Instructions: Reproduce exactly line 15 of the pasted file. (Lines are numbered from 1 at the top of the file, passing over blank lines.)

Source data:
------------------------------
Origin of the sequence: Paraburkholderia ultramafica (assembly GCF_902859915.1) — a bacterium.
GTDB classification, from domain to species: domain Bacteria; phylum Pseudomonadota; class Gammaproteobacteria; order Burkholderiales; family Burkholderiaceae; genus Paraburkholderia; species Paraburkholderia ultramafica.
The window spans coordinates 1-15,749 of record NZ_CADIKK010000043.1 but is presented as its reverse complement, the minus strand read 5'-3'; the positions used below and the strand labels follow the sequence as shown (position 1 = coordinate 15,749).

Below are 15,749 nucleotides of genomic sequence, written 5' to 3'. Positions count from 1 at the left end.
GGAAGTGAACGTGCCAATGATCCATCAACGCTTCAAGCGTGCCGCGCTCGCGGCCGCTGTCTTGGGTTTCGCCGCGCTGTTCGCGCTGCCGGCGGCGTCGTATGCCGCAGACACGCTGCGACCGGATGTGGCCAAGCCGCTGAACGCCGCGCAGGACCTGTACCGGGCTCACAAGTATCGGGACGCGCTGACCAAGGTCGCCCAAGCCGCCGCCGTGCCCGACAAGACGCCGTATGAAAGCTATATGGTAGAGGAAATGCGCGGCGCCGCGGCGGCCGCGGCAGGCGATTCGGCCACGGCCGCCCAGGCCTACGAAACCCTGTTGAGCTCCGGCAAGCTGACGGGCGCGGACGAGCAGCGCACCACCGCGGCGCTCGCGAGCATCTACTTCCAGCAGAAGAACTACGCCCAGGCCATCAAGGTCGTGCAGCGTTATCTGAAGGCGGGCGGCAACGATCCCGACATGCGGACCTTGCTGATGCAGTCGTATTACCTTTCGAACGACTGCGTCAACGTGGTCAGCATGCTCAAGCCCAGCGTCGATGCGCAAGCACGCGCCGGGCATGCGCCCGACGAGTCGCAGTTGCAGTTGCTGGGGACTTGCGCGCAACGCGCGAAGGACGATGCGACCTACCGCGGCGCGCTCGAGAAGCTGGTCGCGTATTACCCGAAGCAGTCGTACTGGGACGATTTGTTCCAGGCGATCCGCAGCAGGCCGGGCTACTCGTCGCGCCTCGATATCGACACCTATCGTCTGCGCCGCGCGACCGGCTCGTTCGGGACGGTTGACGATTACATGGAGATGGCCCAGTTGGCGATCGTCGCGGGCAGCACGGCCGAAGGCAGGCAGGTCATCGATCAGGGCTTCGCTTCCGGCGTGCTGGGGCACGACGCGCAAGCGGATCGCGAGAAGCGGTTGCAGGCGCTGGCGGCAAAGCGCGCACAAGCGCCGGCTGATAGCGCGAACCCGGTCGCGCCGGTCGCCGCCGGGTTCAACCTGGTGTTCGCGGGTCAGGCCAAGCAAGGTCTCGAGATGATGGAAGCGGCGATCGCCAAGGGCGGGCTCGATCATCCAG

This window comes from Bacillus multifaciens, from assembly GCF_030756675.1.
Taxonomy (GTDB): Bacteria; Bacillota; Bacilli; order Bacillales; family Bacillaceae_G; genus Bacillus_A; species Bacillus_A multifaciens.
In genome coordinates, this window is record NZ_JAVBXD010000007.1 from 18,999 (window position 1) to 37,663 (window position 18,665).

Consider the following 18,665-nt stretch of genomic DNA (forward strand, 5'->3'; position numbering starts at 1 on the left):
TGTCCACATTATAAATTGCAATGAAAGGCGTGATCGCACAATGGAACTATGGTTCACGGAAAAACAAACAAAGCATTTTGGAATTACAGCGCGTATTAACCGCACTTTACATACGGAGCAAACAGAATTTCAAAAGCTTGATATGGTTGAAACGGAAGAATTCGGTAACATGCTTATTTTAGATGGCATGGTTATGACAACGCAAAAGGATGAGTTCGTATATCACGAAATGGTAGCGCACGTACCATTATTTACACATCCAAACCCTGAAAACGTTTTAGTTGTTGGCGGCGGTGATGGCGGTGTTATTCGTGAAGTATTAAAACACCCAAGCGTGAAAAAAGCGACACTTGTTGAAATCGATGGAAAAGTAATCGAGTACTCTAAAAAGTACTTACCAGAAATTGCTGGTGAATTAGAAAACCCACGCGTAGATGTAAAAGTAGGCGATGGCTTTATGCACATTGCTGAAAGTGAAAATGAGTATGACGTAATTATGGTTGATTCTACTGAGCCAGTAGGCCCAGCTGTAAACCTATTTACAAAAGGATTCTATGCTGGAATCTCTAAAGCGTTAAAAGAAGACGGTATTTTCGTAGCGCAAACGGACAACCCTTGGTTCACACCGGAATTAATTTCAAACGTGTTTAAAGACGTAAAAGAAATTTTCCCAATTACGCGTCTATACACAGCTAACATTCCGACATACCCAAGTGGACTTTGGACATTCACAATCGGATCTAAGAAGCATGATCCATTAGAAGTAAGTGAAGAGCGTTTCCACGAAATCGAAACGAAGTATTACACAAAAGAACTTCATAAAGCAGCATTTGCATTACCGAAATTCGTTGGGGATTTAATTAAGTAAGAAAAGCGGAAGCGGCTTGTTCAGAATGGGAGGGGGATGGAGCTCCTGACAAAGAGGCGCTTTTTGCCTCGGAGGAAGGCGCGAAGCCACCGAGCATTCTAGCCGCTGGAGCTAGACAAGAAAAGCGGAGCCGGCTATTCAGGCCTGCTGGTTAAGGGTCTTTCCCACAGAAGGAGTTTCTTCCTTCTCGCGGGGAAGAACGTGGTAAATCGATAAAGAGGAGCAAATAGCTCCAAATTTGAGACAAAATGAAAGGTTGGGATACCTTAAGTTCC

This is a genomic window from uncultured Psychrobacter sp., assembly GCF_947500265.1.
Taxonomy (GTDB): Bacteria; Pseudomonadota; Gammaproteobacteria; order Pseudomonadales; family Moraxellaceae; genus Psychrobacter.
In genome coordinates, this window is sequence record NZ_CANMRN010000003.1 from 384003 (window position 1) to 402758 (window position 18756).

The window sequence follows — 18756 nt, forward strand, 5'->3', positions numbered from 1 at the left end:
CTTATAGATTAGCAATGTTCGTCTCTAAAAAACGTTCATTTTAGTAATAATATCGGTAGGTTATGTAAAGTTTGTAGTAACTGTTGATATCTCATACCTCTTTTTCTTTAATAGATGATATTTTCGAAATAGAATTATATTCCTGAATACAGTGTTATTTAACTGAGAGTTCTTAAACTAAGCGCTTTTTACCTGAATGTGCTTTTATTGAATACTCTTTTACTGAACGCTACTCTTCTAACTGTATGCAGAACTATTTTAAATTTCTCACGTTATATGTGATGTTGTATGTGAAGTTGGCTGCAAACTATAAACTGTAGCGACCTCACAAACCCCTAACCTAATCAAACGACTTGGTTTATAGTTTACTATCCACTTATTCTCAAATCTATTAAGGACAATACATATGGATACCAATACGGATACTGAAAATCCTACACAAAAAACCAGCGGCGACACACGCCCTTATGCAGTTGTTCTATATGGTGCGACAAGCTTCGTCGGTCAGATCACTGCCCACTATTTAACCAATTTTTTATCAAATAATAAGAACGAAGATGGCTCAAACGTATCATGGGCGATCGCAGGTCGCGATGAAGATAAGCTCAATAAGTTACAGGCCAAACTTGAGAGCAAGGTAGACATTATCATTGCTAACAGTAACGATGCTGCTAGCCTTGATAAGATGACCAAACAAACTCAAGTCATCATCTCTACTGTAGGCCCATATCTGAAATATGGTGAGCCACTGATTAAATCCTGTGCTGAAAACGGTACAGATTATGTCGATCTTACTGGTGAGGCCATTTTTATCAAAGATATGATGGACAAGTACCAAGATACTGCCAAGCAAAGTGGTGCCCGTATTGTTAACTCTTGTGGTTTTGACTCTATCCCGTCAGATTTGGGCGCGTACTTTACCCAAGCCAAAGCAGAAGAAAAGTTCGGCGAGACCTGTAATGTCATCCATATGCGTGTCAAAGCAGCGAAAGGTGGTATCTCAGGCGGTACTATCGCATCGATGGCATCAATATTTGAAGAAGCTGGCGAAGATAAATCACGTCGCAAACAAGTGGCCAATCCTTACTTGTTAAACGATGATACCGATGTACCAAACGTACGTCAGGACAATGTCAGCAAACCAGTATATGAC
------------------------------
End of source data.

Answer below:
CTTATAGATTAGCAATGTTCGTCTCTAAAAAACGTTCATTTTAGTAATAATATCGGTAGGTTATGTAAAGTTTGTAGTAACTGTTGATATCTCATACCTCTTTTTCTTTAATAGATGATATTTTCGAAATAGAATTATATTCCTGAATACAGTGTTATTTAACTGAGAGTTCTTAAACTAAGCGCTTTTTACCTGAATGTGCTTTTATTGAATACTCTTTTACTGAACGCTACTCTTCTAACTGTATGCAGAACTATTTTAAATTTCTCACGTTATATGTGATGTTGTATGTGAAGTTGGCTGCAAACTATAAACTGTAGCGACCTCACAAACCCCTAACCTAATCAAACGACTTGGTTTATAGTTTACTATCCACTTATTCTCAAATCTATTAAGGACAATACATATGGATACCAATACGGATACTGAAAATCCTACACAAAAAACCAGCGGCGACACACGCCCTTATGCAGTTGTTCTATATGGTGCGACAAGCTTCGTCGGTCAGATCACTGCCCACTATTTAACCAATTTTTTATCAAATAATAAGAACGAAGATGGCTCAAACGTATCATGGGCGATCGCAGGTCGCGATGAAGATAAGCTCAATAAGTTACAGGCCAAACTTGAGAGCAAGGTAGACATTATCATTGCTAACAGTAACGATGCTGCTAGCCTTGATAAGATGACCAAACAAACTCAAGTCATCATCTCTACTGTAGGCCCATATCTGAAATATGGTGAGCCACTGATTAAATCCTGTGCTGAAAACGGTACAGATTATGTCGATCTTACTGGTGAGGCCATTTTTATCAAAGATATGATGGACAAGTACCAAGATACTGCCAAGCAAAGTGGTGCCCGTATTGTTAACTCTTGTGGTTTTGACTCTATCCCGTCAGATTTGGGCGCGTACTTTACCCAAGCCAAAGCAGAAGAAAAGTTCGGCGAGACCTGTAATGTCATCCATATGCGTGTCAAAGCAGCGAAAGGTGGTATCTCAGGCGGTACTATCGCATCGATGGCATCAATATTTGAAGAAGCTGGCGAAGATAAATCACGTCGCAAACAAGTGGCCAATCCTTACTTGTTAAACGATGATACCGATGTACCAAACGTACGTCAGGACAATGTCAGCAAACCAGTATATGAC